Those early singlehanders were really amazing guys. Bubb's quote mentions Alfred "Centenial" Johnson. Alfred Johnson was the first known man to do a single-handed transatlantic passage. He crossed from Gloucester, Mass to Liverpool in an open 20 foot dory, capsizing in a storm and still making it.
Quoting from Wikipedia, " When asked late in life why he had done it, he said "I made that trip because I was a damned fool, just as they said I was." Johnson's voyage was the first recorded single-handed crossing of the Atlantic, and perhaps the first major single-handed passage carried out in the spirit of adventure."
Then there was William Albert Andrews. (I aplogize for quoting from Wikipedia but I am a bit short of time), "William Albert Andrews of Beverley, Massachusetts, made several significant single-handed voyages, and instigated the first single-handed trans-Atlantic race. Andrews first crossed the Atlantic with his brother in a 19-foot (6 m) dory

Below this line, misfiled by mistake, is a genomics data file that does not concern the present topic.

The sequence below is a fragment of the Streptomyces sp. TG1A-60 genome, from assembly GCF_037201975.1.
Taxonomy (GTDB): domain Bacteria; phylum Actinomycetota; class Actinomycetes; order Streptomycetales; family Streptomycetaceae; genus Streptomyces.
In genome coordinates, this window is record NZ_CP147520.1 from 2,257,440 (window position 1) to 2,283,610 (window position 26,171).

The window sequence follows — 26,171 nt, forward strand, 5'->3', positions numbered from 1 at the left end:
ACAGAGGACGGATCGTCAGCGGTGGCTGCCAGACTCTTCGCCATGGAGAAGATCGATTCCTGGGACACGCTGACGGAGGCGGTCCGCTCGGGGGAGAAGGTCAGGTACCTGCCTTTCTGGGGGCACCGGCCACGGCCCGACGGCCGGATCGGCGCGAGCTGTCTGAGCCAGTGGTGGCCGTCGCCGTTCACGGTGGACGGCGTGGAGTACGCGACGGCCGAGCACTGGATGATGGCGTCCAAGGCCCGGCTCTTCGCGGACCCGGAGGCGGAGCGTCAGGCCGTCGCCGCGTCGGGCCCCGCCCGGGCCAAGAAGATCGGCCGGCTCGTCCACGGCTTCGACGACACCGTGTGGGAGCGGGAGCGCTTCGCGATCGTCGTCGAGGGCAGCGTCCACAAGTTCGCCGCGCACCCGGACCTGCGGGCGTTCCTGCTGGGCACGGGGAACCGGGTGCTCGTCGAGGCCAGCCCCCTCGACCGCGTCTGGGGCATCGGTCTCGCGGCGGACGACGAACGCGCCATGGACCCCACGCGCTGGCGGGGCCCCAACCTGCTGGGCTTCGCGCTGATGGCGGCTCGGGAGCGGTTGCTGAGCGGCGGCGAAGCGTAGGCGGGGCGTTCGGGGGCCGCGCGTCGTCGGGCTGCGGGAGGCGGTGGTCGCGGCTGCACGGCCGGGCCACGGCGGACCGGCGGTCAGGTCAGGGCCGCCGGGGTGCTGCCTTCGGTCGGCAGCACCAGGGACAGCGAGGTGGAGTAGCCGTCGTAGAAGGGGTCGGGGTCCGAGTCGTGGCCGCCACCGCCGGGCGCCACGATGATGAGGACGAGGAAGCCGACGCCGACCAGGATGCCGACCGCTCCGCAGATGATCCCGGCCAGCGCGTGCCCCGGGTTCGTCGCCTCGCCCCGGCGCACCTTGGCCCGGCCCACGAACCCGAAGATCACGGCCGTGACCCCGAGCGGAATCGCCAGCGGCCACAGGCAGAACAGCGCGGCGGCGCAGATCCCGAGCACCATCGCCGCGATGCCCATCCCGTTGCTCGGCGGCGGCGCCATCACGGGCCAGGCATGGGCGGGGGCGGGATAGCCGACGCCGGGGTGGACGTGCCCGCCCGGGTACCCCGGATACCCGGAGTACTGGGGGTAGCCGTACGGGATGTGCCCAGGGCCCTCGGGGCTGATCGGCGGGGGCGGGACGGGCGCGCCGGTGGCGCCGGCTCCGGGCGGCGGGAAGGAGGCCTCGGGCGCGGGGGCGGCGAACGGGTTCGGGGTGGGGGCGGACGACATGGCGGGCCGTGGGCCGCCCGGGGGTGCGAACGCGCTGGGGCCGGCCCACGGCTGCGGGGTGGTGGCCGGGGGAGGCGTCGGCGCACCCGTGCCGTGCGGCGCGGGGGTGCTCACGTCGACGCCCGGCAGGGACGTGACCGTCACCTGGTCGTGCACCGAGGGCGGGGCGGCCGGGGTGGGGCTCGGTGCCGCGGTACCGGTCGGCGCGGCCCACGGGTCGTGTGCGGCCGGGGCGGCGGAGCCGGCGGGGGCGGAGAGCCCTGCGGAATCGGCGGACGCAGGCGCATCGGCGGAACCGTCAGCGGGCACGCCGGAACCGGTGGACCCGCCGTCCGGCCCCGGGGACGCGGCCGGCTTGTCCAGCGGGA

in 1878. He made an aborted attempt at a single-handed crossing in 1888, and then in 1891 he issued a challenge to any single-hander to race him across the ocean for a prize of $5,000. Josiah W. Lawlor, the son of a famous boat-builder, took up the challenge, and the two men built 15-foot (5 m) boats for the race. They set off from Crescent Beach near Boston on June 21, 1891. Andrews, in a highly unseaworthy boat, capsized several times and was finally picked up by a steamer; but Lawlor arrived at Coverack
, on August 5, 1891."
But probably the closest to Ronnie of his day is Alain Gerbault who in the 1930's sailed a beat up old racing cutter, "Firecrest
" across the Atlantic. Gerbault's was the classic "how not to do it" story, arriving in New York with no food or water and nearly totally destroyed sails. Yet, for all his goofiness, his was a hero's welcome in New York. He eventually did a circumnavigation and then spent the end of his life batting around the Pacific only to die in a Japanese internment camp during WWII, BFS indeed....